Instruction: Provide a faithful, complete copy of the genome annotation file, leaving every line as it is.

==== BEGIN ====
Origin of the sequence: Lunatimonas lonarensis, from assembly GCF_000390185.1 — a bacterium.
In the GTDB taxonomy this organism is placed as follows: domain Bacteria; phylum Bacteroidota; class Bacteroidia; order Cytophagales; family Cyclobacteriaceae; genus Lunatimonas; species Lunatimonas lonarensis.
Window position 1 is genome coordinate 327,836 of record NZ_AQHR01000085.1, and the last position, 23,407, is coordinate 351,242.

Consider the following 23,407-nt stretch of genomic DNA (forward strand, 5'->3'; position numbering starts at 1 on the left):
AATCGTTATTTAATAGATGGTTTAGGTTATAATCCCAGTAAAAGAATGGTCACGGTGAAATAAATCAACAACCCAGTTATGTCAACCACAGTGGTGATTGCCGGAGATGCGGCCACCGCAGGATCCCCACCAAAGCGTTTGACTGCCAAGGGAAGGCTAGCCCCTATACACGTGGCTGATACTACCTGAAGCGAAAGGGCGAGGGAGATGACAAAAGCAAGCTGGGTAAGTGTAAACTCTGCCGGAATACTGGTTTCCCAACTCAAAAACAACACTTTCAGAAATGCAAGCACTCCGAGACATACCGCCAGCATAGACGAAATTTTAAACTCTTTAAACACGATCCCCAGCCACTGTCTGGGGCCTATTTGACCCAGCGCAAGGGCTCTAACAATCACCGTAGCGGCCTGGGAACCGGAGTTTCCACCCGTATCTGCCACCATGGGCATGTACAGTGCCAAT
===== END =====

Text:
Origin of the sequence: Lunatimonas lonarensis, from assembly GCF_000390185.1 — a bacterium.
In the GTDB taxonomy this organism is placed as follows: domain Bacteria; phylum Bacteroidota; class Bacteroidia; order Cytophagales; family Cyclobacteriaceae; genus Lunatimonas; species Lunatimonas lonarensis.
Window position 1 is genome coordinate 327,836 of record NZ_AQHR01000085.1, and the last position, 23,407, is coordinate 351,242.

Consider the following 23,407-nt stretch of genomic DNA (forward strand, 5'->3'; position numbering starts at 1 on the left):
AATCGTTATTTAATAGATGGTTTAGGTTATAATCCCAGTAAAAGAATGGTCACGGTGAAATAAATCAACAACCCAGTTATGTCAACCACAGTGGTGATTGCCGGAGATGCGGCCACCGCAGGATCCCCACCAAAGCGTTTGACTGCCAAGGGAAGGCTAGCCCCTATACACGTGGCTGATACTACCTGAAGCGAAAGGGCGAGGGAGATGACAAAAGCAAGCTGGGTAAGTGTAAACTCTGCCGGAATACTGGTTTCCCAACTCAAAAACAACACTTTCAGAAATGCAAGCACTCCGAGACATACCGCCAGCATAGACGAAATTTTAAACTCTTTAAACACGATCCCCAGCCACTGTCTGGGGCCTATTTGACCCAGCGCAAGGGCTCTAACAATCACCGTAGCGGCCTGGGAACCGGAGTTTCCACCCGTATCTGCCACCATGGGCATGTACAGTGCCAAT